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Introduction What can you do as a sport coach when you are confronted with issues related to poverty, and in particular young people living in poverty? This is a daunting question that has troubled sport policy makers, educators, coaches and academics alike. Problematically this question has been largely ignored for some time now within academic sport research. What we do know is that people (at risk of) living in poverty, are less likely to participate in organized sports (Vandermeerschen, Vos & Scheerder 2013), and if they do participate, are much more likely to drop out (Haudenhuyse, Nols, Theeboom & Coussée 2013). What we do not yet fully understand is the role sport coaches play in this. Aim There seems to be a dominant belief that sport coaches (and their respective clubs) are not well equipped to deal with children living in poverty, nor have the competences to implement an inclusive coaching strategy. Although such statements might apply to mainstream sport coaching practices in general, there is emerging evidence that some sport coaches do facilitate an inclusive and emancipatory environment. The aim of this research is to gain more insights in such coaching practices Method This research is based on a focused narrative literature review regarding the topics of sport pedagogy and poverty, and fieldwork generated through (auto-)ethnographic fieldwork in Belgium by the second author conducted. The fieldwork included participatory observations and (auto-)ethnographic accounts during a time-span of 11 years (focusing on specific cases of “social-sportieve praktijken”), 60 member reflection interviews and an analysis of relevant (policy) documents (Smets 2019). Results Based on both the findings from the literature review and the fieldwork, we can outline 4 roles sport coaches (can) play, namely: sport organizer, social worker, boundary spanner and institutional entrepreneur. From the different cases of sociaal-sportieve praktijken, it becomes clear that these roles are not played by every coach, nor does the same coach take up one role all the time. It is rather a field in which coaches can move from one role to another. Research cannot however provide clear-cut answers how to deal with every pedagogical encounter in a sport context. Some situations will confront us with multiple (moral) dilemmas, for which there is no right answer and no magic didactical approach or model. Educating and such also coaching young people is as Biesta (2007) has argued, a thoroughly moral and political practice. Sport pedagogical research should address questions allowing to identify moral dilemmas when coaches intervene in the lives of young people, and the impact these actions can have on children living in poverty. In the end, sport coaches need to be better equipped ‘to know what to do, when they don’t know what to do’ (Van Manen 2015). Conclusion & Implications The 4 roles we have identified can both be used to re-imagine existing coaching curricula, as to make them more “poverty responsive”, and explore new inter- and transdisciplinary research avenues. A poverty responsive pedagogy is a competence we should expect every coach to develop and every sport club/school to facilitate. References Biesta, G. (2007). Why “what works” won‘t work: evidence-based practice and the democratic deficit in educational research. Educational Theory 57 (1):1-22. Haudenhuyse, R. Nols, Z., Theeboom, M. & Coussée, F. (2013). European Physical Education Review, 20 (2), 179–198. Smets, P. (2019). Sociaal-Sportieve Praktijken: Beleidspraktijken van onderuit in het stedelijke sportlandschap. VUBpress: Brussel. Vandermeerschen, H., Vos, S. & Scheerder, J. (2013). Who's joining the club? Participation of socially vulnerable children and adolescents in club-organised sports. Sport, Education & Society, 20 (8), 941-958. Van Manen, M. (2015). Pedagogical Tact: Knowing What to Do When You Don’t Know What to Do. Routledge: London.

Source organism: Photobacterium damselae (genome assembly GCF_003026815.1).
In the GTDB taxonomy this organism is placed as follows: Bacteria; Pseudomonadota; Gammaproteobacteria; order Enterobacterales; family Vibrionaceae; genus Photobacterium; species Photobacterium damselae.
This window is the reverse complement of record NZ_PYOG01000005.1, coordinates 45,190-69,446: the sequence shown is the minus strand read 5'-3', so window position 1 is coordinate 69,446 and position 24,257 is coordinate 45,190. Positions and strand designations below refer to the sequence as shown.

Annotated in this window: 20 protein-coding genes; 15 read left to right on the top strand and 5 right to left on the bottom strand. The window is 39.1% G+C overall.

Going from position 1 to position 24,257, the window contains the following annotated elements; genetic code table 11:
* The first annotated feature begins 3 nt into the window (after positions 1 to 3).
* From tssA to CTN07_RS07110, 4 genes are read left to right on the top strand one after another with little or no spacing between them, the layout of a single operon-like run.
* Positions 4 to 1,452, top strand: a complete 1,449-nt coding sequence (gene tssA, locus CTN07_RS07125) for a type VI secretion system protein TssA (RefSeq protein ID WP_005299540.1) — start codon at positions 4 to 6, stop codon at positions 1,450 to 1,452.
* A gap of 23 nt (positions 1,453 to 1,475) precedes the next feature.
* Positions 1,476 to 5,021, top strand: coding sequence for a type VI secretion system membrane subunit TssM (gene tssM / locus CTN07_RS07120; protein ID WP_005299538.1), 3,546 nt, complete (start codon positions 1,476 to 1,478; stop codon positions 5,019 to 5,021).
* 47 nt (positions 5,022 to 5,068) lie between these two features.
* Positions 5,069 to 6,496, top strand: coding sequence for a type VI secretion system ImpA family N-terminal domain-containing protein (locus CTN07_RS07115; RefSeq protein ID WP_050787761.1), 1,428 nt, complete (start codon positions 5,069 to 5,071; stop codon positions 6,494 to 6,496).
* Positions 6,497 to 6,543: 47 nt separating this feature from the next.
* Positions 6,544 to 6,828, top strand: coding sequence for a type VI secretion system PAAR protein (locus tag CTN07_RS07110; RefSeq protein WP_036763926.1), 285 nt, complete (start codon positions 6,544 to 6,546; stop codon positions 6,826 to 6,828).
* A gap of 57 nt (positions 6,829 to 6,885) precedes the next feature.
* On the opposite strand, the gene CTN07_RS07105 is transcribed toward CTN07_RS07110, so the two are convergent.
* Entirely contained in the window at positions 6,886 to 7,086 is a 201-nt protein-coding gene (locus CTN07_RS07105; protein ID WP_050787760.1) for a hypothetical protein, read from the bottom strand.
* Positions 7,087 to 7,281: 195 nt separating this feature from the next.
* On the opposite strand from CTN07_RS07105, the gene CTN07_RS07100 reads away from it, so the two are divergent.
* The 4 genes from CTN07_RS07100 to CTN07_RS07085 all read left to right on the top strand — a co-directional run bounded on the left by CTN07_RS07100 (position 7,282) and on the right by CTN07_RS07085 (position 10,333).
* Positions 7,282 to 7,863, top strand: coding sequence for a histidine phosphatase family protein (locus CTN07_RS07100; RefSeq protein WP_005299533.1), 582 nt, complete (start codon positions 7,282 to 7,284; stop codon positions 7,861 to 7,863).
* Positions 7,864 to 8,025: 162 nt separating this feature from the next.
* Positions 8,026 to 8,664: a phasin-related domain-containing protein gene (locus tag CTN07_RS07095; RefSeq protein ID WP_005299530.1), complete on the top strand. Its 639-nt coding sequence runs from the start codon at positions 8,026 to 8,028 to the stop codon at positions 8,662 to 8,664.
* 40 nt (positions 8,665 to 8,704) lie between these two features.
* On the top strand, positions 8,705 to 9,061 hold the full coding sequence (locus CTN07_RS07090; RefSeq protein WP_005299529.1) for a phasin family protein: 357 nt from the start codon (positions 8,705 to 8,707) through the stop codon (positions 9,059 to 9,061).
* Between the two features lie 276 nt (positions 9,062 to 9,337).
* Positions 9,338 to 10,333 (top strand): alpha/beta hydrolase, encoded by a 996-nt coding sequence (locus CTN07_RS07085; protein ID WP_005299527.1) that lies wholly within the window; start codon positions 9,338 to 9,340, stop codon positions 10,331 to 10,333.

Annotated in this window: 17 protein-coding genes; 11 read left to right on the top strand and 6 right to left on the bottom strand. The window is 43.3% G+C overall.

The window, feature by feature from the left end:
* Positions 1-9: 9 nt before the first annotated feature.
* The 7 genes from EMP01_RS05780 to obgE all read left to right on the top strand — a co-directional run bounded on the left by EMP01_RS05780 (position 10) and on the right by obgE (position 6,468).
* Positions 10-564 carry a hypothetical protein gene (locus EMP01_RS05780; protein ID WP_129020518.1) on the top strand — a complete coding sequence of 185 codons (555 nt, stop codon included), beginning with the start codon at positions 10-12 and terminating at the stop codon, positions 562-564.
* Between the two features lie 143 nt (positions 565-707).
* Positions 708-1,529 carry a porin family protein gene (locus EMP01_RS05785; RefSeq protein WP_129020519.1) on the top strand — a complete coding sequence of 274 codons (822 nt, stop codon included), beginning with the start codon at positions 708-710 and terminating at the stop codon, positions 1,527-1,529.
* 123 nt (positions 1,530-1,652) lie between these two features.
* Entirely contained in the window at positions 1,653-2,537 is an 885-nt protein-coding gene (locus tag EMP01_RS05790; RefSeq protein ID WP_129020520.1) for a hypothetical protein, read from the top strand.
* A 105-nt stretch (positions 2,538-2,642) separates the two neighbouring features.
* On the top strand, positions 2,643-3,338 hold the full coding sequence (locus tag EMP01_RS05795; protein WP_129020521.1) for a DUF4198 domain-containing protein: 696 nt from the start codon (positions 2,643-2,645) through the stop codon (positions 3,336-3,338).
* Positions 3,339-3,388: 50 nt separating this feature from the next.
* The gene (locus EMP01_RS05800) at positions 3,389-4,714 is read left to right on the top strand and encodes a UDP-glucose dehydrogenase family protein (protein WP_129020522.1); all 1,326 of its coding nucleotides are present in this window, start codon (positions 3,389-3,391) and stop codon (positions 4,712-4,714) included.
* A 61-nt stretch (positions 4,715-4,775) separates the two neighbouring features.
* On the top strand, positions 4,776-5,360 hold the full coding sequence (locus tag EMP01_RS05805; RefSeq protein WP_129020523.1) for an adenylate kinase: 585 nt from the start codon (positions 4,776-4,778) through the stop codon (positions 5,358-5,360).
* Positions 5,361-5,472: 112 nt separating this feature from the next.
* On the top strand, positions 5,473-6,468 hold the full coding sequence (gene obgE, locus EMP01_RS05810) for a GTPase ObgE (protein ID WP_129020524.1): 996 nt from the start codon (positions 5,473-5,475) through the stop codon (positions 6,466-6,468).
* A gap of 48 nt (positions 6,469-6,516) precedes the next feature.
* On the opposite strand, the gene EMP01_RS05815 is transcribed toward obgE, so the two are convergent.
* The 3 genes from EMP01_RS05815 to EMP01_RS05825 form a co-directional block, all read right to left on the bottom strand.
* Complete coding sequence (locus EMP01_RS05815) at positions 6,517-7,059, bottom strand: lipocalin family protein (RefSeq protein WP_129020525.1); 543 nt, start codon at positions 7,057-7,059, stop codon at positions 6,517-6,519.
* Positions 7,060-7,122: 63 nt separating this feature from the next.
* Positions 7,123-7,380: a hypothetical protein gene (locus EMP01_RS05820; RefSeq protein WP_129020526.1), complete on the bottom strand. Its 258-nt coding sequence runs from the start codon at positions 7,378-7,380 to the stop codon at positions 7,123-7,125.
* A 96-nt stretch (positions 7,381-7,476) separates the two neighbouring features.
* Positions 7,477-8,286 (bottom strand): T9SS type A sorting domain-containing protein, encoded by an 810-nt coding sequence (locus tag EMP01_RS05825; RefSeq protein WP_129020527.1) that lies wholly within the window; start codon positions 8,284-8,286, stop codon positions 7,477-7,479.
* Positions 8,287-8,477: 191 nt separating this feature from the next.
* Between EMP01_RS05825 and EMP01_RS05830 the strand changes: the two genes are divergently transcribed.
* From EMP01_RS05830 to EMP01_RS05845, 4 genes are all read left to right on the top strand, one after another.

|Titel||Iedereen aan Zet!|
|Subtitel||Abstractboek Dag van het Sportonderzoek 2020|
|ISBN van elektronische versie||978-90-9034046-3|
|Status||Published - 26 nov 2020|
|Evenement||Dag van het Sportonderzoek 2020: Iedereen aan zet! - digital, NA, Netherlands|
Duur: 12 nov 2020 → 12 nov 2020
|Conference||Dag van het Sportonderzoek 2020|
|Periode||12/11/20 → 12/11/20|
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Transities en uitdagingen in het grootstedelijke sportlandschap: diversifiëring in het sociaal-sportieve verenigingslevenWithaeckx, S., Smets, P. & Haudenhuyse, R., 2019, Sociaal schaduwwerk. Over informele spelers in het welzijnslandschap. Schrooten, M., Thys, R. & Pascal, D. (redactie). Brussel: Politeia, blz. 121-133